After the farcical trial of Tom Robinson, the tone of the narration evolves from that of the naive voice of the child that has a touch of irony to a more cynical one whose tone is darker. In Chapter 23, for instance, Scout describes Bob Ewell as "a veteran of an obscure war" who spits at Atticus as he leaves the post office. This act demonstrates the retributive nature of Atticus.
In Chapter 25, this cynical tone continues as Scout narrates that the news of Tom's trial was of interest to the community for two days, the time it took to spread throughout the town. But, soon, interest wanes. Scout imitates what the gossip,
To Maycomb, Tom's death was typical. Typical of a n*****r to cut and run. Typical of a n****r's personality to cut and run. Typical...to have no plan, no though for the future, just run blind first chance he saw. Funny thing, Atticus Finch might've got him off scot free, but wait--? Hell no. You know how they are....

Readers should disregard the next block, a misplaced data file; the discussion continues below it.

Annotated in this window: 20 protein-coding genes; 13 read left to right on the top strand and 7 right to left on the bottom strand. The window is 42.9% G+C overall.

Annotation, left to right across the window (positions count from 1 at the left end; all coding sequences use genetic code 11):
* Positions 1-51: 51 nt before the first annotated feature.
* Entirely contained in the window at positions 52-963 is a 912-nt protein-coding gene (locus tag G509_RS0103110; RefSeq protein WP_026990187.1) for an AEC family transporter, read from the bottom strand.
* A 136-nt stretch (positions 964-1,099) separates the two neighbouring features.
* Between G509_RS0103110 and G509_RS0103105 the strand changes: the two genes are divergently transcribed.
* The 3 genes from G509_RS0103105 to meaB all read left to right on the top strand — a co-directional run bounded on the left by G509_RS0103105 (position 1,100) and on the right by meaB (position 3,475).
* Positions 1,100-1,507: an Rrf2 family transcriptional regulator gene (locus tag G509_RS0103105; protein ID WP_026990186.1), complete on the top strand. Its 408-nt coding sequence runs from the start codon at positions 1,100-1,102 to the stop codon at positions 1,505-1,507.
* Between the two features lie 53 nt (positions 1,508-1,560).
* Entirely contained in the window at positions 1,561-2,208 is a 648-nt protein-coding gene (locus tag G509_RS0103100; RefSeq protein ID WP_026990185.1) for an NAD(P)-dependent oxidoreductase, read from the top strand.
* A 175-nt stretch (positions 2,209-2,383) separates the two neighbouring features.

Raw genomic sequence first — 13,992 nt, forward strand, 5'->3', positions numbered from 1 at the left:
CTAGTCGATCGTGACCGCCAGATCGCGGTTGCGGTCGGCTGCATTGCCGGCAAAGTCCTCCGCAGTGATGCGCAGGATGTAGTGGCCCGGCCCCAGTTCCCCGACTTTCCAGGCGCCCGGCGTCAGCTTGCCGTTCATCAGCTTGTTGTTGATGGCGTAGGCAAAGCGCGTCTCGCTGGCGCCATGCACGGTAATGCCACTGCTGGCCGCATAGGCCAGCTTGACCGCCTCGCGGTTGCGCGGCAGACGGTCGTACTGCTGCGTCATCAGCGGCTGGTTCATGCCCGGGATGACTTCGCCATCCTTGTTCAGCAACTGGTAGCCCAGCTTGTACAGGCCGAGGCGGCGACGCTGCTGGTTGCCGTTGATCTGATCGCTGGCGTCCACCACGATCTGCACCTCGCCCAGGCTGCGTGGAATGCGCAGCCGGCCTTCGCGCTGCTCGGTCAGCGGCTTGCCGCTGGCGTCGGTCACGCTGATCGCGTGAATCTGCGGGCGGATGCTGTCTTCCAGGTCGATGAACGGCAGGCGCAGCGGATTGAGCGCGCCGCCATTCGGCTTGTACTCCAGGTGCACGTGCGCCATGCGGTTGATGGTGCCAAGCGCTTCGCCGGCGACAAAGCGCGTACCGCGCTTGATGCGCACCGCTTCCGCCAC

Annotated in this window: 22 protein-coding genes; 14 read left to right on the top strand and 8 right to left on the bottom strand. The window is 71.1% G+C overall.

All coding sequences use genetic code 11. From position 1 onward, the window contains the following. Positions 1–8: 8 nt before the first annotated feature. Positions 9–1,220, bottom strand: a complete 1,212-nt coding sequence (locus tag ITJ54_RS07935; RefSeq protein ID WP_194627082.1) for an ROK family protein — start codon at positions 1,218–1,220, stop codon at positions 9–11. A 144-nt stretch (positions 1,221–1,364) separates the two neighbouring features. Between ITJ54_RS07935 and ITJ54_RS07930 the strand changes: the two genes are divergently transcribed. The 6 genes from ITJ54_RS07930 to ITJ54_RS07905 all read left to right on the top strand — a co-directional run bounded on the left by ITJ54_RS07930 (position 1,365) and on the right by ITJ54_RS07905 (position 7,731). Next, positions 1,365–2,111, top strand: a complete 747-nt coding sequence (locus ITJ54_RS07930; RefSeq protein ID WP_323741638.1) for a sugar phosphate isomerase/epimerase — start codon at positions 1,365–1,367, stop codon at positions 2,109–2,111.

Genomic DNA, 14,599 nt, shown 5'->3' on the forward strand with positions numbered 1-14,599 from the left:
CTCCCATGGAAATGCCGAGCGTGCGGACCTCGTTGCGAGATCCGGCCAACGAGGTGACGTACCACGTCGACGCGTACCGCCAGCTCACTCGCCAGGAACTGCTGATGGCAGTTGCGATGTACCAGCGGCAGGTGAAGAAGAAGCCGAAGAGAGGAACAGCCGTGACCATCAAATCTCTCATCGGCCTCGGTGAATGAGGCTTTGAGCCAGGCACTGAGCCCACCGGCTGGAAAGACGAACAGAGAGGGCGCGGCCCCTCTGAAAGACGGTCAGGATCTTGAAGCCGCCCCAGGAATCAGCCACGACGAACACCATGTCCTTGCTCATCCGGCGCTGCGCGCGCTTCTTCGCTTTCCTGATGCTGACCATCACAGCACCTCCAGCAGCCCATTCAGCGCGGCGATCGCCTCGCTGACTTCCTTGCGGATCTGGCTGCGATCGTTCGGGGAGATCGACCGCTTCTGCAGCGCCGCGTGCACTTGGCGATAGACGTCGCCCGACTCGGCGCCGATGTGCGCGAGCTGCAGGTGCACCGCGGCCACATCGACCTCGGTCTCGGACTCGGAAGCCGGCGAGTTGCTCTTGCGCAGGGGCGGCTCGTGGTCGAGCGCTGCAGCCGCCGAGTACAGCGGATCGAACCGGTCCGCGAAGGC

Here Scout depicts the conventional thought that is momentarily disturbed at the thought that Tom may have been innocent, although a quick rejection of this though is made.
These observations of Scout are followed by her reporting of the editorial written by Mr. Underwood and published in the Colored News section. In this editorial, Underwood, known for "hating Negroes," expresses in vitriolic tones, his disdain for the values of many of the white society in Maycomb:
Mr. Underwood simply figured it was a sin to kill cripples, be they standing, sitting, or escaping. He likened Tom's death to the senseless slaughter of songbirds by hunters and children and Maycomb thought he was trying to write an editorial poetical enough to be reprinted in The Montgomery Advertiser.
In both of these representations of the thoughts of others, Scout depicts both her skepticism and that of Mr. Underwood that the death of kind, innocent Tom Robinson was, indeed, a stain upon the entire town of Maycomb.
a tone that has more irony